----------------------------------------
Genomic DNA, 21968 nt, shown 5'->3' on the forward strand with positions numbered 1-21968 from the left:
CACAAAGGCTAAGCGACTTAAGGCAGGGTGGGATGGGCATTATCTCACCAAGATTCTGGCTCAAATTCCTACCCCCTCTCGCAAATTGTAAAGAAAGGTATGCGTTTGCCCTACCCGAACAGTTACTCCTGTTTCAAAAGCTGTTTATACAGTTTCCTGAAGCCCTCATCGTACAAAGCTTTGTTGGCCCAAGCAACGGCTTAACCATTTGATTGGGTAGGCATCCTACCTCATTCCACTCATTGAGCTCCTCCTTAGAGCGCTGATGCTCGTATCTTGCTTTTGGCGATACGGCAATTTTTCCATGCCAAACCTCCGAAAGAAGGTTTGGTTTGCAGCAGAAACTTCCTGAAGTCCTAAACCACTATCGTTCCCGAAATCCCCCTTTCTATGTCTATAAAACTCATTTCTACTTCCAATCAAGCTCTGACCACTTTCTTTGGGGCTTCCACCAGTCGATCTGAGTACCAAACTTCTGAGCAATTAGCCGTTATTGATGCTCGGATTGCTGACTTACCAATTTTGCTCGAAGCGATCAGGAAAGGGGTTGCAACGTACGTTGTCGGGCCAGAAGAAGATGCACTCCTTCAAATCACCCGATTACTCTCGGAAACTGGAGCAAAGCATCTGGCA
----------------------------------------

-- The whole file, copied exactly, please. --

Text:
Genomic DNA, 21968 nt, shown 5'->3' on the forward strand with positions numbered 1-21968 from the left:
CACAAAGGCTAAGCGACTTAAGGCAGGGTGGGATGGGCATTATCTCACCAAGATTCTGGCTCAAATTCCTACCCCCTCTCGCAAATTGTAAAGAAAGGTATGCGTTTGCCCTACCCGAACAGTTACTCCTGTTTCAAAAGCTGTTTATACAGTTTCCTGAAGCCCTCATCGTACAAAGCTTTGTTGGCCCAAGCAACGGCTTAACCATTTGATTGGGTAGGCATCCTACCTCATTCCACTCATTGAGCTCCTCCTTAGAGCGCTGATGCTCGTATCTTGCTTTTGGCGATACGGCAATTTTTCCATGCCAAACCTCCGAAAGAAGGTTTGGTTTGCAGCAGAAACTTCCTGAAGTCCTAAACCACTATCGTTCCCGAAATCCCCCTTTCTATGTCTATAAAACTCATTTCTACTTCCAATCAAGCTCTGACCACTTTCTTTGGGGCTTCCACCAGTCGATCTGAGTACCAAACTTCTGAGCAATTAGCCGTTATTGATGCTCGGATTGCTGACTTACCAATTTTGCTCGAAGCGATCAGGAAAGGGGTTGCAACGTACGTTGTCGGGCCAGAAGAAGATGCACTCCTTCAAATCACCCGATTACTCTCGGAAACTGGAGCAAAGCATCTGGCA